“This one’s for all the Valentines that have gone awry,” said Beck, dressed like a homeless Bay City Roller with tattered plaid jacket and scarf, before strumming the opening chords of “Lost Cause.” The show was a rehearsal for Beck’s upcoming appearances on Saturday Night Live and Late Show With David Letterman across the Hudson River.
During the fifteen-song opening set, Beck and his band mates — Jason Falkner (guitar), Justin Meldal-Johnsen (bass), Joey Waronker (drums) and Greg Kurstin (keyboards) — stuck with the downbeat stuff from Sea Change (“Golden Age,” “Doin’ Fine,” “End of the Day”) and its sonic sister Mutations (“Cold Brains,” “Dead Melodies,” “Lazy Flies”). Fans packed in the tiny club occasionally shouted out for everything from Beck’s “Asshole” to Weezer’s “The Sweater Song” — a request Beck dismissed by saying, “Uh, whatever.”
When Beck mentioned that he had just finished a tour with the Flaming Lips, the crowd began cheering, prompting him to stray from the poorly hidden set list on the music stand in front of him. “I should do one of theirs,” he said, before performing a surprisingly emotive solo rendition of “Do You Realize??” He also added someone else’s broken-heart song to his set in the form of Hank Williams’ “(I Heard That) Lonesome Whistle.”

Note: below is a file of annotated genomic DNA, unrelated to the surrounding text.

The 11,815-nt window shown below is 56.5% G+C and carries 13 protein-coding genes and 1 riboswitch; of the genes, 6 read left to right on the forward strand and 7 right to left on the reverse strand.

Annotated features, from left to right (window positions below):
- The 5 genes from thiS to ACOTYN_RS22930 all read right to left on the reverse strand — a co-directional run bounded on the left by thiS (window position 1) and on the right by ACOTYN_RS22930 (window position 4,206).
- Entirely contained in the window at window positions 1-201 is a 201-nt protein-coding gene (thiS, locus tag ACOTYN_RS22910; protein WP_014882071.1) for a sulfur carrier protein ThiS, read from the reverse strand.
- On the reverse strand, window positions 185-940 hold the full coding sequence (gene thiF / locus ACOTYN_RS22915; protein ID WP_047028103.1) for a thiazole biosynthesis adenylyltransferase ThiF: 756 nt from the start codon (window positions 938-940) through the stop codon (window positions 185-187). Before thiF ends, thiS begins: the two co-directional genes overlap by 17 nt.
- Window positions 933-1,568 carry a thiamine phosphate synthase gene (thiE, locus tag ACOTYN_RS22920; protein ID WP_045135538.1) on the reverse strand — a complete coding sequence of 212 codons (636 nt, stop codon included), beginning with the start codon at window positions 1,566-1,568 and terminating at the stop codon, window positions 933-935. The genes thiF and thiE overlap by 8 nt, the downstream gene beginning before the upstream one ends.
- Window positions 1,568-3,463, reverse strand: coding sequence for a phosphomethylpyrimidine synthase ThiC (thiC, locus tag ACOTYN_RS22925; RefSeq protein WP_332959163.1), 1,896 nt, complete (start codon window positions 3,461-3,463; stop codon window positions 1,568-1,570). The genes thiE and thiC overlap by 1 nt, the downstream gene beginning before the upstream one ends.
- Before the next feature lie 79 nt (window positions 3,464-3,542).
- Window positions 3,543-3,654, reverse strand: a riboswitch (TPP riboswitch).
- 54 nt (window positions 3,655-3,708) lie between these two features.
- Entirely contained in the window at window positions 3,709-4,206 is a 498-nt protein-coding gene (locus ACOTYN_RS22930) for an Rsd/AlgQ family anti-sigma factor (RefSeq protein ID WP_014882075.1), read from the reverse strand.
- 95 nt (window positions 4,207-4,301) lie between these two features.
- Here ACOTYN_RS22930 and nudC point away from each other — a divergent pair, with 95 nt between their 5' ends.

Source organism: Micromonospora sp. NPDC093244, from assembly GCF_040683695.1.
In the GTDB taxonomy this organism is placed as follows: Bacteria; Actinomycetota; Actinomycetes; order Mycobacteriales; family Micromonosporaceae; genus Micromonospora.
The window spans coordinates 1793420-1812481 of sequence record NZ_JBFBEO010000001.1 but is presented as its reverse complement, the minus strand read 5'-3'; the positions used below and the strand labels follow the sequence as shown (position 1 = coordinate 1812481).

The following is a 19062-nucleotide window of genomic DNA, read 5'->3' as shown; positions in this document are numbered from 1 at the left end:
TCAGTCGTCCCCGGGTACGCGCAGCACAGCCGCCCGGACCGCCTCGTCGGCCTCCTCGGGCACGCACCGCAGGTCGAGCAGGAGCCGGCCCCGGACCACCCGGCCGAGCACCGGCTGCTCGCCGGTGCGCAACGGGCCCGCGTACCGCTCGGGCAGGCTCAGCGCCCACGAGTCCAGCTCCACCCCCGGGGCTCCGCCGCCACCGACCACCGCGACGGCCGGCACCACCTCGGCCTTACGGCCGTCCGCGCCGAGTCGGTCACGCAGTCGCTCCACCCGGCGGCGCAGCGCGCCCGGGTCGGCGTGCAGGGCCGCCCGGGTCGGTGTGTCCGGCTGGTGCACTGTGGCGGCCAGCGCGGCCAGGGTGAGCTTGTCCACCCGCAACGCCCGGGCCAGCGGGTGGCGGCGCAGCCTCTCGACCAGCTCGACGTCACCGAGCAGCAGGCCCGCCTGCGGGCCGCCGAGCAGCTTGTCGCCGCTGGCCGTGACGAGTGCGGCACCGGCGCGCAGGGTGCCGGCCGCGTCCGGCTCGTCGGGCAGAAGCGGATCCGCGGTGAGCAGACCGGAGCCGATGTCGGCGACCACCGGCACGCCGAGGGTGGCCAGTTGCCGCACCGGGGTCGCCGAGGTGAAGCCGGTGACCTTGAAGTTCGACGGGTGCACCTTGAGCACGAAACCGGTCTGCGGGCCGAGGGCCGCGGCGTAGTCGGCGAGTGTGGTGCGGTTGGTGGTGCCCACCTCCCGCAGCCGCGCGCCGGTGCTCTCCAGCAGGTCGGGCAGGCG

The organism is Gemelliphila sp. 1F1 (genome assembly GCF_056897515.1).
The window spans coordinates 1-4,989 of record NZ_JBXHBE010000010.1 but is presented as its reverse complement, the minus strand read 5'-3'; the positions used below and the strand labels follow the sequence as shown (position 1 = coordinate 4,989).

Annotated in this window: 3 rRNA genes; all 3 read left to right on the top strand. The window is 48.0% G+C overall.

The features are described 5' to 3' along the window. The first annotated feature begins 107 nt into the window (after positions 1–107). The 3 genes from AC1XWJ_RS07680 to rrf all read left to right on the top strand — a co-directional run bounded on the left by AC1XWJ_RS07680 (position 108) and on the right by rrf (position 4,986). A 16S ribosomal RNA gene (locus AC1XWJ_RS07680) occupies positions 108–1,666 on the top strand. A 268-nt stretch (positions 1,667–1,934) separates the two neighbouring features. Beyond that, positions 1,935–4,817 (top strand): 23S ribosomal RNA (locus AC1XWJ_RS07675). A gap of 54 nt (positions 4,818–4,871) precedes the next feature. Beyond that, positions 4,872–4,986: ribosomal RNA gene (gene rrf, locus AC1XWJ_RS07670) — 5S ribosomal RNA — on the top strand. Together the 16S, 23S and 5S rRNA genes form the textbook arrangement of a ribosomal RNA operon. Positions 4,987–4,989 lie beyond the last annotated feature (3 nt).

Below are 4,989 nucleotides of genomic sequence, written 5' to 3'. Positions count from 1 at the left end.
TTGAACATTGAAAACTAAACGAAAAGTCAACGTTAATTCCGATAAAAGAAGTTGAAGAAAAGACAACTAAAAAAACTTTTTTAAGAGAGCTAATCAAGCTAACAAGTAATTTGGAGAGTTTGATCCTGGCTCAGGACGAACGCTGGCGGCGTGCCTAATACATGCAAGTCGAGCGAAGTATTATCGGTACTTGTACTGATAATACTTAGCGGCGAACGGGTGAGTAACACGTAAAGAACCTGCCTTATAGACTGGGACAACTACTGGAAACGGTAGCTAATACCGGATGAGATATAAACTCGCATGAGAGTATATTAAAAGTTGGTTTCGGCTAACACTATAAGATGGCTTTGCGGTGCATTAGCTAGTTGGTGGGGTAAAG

Most in the 200-capacity club found out about the show through an email alert from beck.com, and the show sold out within an hour. Some yelled out that they remembered the last time Beck played the club, on his 1996 Odelay tour. As a tribute to the returning faithful, Beck and his mates broke into a thirty-second impromptu jam he called “Back in ’96.” “Back in ’96,” he sang as his mates battled through laughter to keep up. “Living free and looking good!”
For the encore, Beck put down his acoustic guitar down and picked up the tempo. Grabbing the mike and displaying his best break-dance moves, he belted out “Nicotine & Gravy” from his funk-mined Midnite Vultures. He then strutted around stage saying, “I believe it’s getting warm in here,” as an introduction to his improbable medley of Nelly’s “Hot in Herre,” the Tom Tom Club’s “Genius of Love” and Prince’s “Erotic City.” As he sang about bodacious asses, laughing boyfriends and creamy thighs, his smile widened. Guess he’s doin’ fine.